I have a 'leaky or open container that I pump 100% N$_2$ gas into at some constant rate. The container, being in a normal room, initially contains air: let's say 20% O$_2$ and 80% N$_2$. Does the partial pressure of oxygen inside the container change?

I'm confident the internal total pressure doesn't change (much). But that could just mean only nitrogen gas is diffusing out, as it is the only gas with a different partial pressure.

The container is actually an incubator for an experiment. I want to know if I'm 'pushing' oxygen out it by pumping N$_2$ into it, or does the O$_2$ partial pressure (in kPa) stay the same and only N$_2$ escapes from the incubator?

  • $\begingroup$ I think you should calculate the partial pressure of O2 outside and inside. Is the container under pressure? $\endgroup$
    – jaromrax
    Mar 9, 2017 at 10:30
  • $\begingroup$ I would expect the partial pressure of oxygen to decrease exponentially (i.e. fast at first, but with a constant amount of time taken for each additional nine of purity), up until... some point, at which it will stop. In the steady state, what contamination sources would you expect? $\endgroup$ Mar 9, 2017 at 10:34
  • $\begingroup$ I believe in an equilibrium state, all mole fractions will become statistically constant. $\endgroup$
    – Lelouch
    Mar 9, 2017 at 13:53
  • $\begingroup$ Wouldn't the location of the entrance nozzle make a difference? The density of oxygen is greater than the density of nitrogen. If the nitrogen is pumped in the top, the result will be different than pumped in the bottom if the box is in a gravitational field. $\endgroup$
    – Bill N
    Dec 7, 2017 at 4:00

2 Answers 2


Unless there is a special mechanism that favors one molecule over another, the rate at which the two species escape will be proportional to their ratio of partial pressures. That is because the probability of the "hole" in the container being hit by either an oxygen or a nitrogen molecule is proportional to the numbers of each kind.

So yes, over time the oxygen will be displaced by the nitrogen, but it's an exponential process. That is, if it take time $t$ to go from 20% to 10%, it will take another $t$ to get to 5%, etc.

I wrote an earlier answer where I do the math for a similar problem.

  • $\begingroup$ but oxygen doesn't just escape--it is bidirectional movement? it is in the outside room too, so air from outside has oxygen that goes into the container too? $\endgroup$
    – jiggunjer
    Mar 10, 2017 at 5:35
  • $\begingroup$ It depends on the shape and size of the opening. If there is significant diffusion going on the above needs adjusting. Maybe I didn't understand the setup well enough. How big is the area of the "leak" and how fast is the flow rate? $\endgroup$
    – Floris
    Mar 10, 2017 at 13:20

What actually happens? It mostly depends on the pump rate, and on the size of the container. Are we discussing 6ft glove box? A 10mL sample tube?

But also, what's your goal here? A slow mixing? Or fast replacement of air? If you want to speed up the replacement of O2 by pure N2, ask that question instead.

Are you injecting nitrogen at mL/hour rates, where the system is completely dominated by diffusion? No? (That's what other answers here assume.)

If instead you're filling the volume quickly, and the gas velocity across your container is cm/sec range (so flow >> diffusion,) then the answer depends on nitrogen and air densities (temperatures,) and upon vertical position of the leak and the feed, and whether your N2 outlet is a small open tube versus a huge pipe stuffed with rags. If the N2 is injected at high velocity from a small hose, then it will form a very NON-laminar jet which entrains and mixes the existing contents of the container. In that case the O2 fraction will decrease slowly, exponentially, except for O2 trapped near corners and crevices, and near the surfaces in boundary layer.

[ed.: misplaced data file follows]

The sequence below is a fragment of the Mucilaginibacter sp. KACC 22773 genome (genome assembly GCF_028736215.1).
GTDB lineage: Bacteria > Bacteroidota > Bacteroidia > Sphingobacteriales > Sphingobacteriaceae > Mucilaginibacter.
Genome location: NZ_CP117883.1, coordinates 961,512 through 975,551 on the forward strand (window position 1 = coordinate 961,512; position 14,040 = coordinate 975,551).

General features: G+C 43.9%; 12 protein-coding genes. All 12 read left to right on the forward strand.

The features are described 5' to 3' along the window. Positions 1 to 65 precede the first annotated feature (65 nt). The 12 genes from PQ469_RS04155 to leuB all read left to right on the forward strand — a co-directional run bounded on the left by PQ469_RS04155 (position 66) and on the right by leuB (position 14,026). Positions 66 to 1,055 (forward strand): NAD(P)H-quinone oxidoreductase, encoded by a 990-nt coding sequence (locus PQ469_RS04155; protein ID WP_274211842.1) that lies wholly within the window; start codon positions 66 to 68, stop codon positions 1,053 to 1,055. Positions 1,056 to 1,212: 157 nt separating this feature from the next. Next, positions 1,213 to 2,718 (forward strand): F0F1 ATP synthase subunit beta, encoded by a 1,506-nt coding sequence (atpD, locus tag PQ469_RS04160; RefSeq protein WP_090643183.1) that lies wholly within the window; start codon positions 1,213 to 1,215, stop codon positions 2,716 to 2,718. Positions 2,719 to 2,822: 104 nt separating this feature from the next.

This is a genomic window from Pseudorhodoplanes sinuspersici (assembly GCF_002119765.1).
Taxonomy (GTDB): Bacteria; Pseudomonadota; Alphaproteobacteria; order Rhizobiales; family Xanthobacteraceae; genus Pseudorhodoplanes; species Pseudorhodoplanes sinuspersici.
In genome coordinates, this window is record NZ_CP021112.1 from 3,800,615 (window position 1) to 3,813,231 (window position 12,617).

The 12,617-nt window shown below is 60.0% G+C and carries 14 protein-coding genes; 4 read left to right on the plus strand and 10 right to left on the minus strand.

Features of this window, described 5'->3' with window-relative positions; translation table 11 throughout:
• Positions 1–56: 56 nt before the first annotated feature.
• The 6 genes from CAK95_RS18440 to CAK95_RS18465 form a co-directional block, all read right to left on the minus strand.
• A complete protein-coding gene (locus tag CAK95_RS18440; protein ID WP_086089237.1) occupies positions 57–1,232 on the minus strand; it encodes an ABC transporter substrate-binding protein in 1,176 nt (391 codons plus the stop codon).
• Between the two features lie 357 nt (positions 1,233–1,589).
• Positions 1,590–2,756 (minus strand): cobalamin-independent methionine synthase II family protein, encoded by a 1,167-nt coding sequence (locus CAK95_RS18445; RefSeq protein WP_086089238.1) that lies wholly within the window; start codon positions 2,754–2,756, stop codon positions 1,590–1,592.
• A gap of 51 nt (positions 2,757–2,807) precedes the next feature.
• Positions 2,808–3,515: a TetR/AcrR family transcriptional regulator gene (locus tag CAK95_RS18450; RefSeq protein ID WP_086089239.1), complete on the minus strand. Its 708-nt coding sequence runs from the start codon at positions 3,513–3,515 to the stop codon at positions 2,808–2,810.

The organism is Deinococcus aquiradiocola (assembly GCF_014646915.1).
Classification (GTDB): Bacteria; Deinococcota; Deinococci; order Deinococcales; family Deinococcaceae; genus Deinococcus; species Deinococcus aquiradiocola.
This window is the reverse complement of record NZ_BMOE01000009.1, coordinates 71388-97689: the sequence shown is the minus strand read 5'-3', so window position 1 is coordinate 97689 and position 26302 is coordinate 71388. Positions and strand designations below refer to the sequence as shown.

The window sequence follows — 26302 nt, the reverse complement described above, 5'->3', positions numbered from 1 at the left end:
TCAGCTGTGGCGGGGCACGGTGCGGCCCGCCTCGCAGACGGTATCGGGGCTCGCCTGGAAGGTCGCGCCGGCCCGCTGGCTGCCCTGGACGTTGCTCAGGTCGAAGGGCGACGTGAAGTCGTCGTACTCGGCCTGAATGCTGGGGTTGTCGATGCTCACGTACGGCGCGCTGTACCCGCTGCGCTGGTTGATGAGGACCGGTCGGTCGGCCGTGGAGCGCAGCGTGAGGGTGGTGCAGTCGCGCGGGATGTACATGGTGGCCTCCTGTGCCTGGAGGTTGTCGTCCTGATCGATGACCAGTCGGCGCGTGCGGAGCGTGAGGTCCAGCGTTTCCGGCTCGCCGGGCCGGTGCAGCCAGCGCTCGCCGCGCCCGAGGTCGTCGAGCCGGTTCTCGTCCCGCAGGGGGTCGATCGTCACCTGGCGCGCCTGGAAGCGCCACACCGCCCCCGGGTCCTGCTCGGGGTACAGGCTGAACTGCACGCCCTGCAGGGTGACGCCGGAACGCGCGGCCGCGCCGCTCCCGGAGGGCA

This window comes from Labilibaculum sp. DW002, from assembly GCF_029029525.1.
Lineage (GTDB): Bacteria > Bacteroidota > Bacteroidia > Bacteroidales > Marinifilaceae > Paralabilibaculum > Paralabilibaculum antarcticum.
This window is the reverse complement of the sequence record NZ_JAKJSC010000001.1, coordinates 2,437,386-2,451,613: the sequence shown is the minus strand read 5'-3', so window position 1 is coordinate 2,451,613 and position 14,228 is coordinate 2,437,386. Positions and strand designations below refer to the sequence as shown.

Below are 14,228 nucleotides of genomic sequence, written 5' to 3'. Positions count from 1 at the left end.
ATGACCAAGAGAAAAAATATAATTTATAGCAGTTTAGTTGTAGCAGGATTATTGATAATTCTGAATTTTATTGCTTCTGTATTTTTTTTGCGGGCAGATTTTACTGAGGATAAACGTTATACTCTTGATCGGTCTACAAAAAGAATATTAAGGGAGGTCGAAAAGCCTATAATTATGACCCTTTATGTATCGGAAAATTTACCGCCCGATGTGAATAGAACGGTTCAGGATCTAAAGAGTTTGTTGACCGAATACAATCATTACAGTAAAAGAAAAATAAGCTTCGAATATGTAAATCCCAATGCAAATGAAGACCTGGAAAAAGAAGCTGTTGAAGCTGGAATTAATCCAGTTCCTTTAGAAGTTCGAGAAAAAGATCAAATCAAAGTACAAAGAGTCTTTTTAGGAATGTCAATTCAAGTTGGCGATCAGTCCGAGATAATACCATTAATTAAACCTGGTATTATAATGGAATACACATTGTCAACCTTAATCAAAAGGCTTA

Instead of a turbulent jet, perhaps you'd rather produce a radial laminar flow, where the wave of pure N2 pushes the air ahead of it? If so, then wrap the end of your N2 hose with several layers of cloth, or, form a bag from paper toweling. The turbulent jet is gone, and the N2 now exits uniformly from the surface of this "laminar-izer."

Are you injecting icy-cold nitrogen from a regulator, injected into warm environment? Or, warm nitrogen from a zeolite generator? N2 is a bit less dense than N2O2, but not if its temperature is low. Depending on the relative density, the N2 will either pool at the bottom of your container, or rise to the top. If you're trying to rapidly sweep out the air, then cold dense N2 should be injected from the bottom, with any exit leak-hole at the top. For warm N2, swap the direction.

Finally, if you're trying to rapidly sweep the air out of a large container, then a box or cylinder shape will temporarily retain air as vortices in the corners. To improve things your container should be a sphere, or a cylinder with hemispherical ends. Inject laminar N2 flow through the wall at the center of one hemisphere, with a leak-hole punched through the center of the second hemisphere. As long as the forwards N2 flow rate is large enough that the backwards air diffusion is insignificant, then except for some boundary-layer effects, the growing "pool" of pure N2 will push the air ahead of it.

PS, when in doubt, why not just measure? Find someone with an oxygen detector meter to borrow. Stick the probe tube in your container, measure the N2/O2 percentage versus time.

  • $\begingroup$ Good suggestion for the oxygen meter, assuming they're reliable. Unfortunately no-one I know has one, and I'd need a very small wireless version in my case. Incubator volume is about 50mL, gas flow in range [1-200]cc/min. I want the internal environment equal to the gas I'm supplying (at normal atmos pressure). $\endgroup$
    – jiggunjer
    Mar 10, 2017 at 8:45

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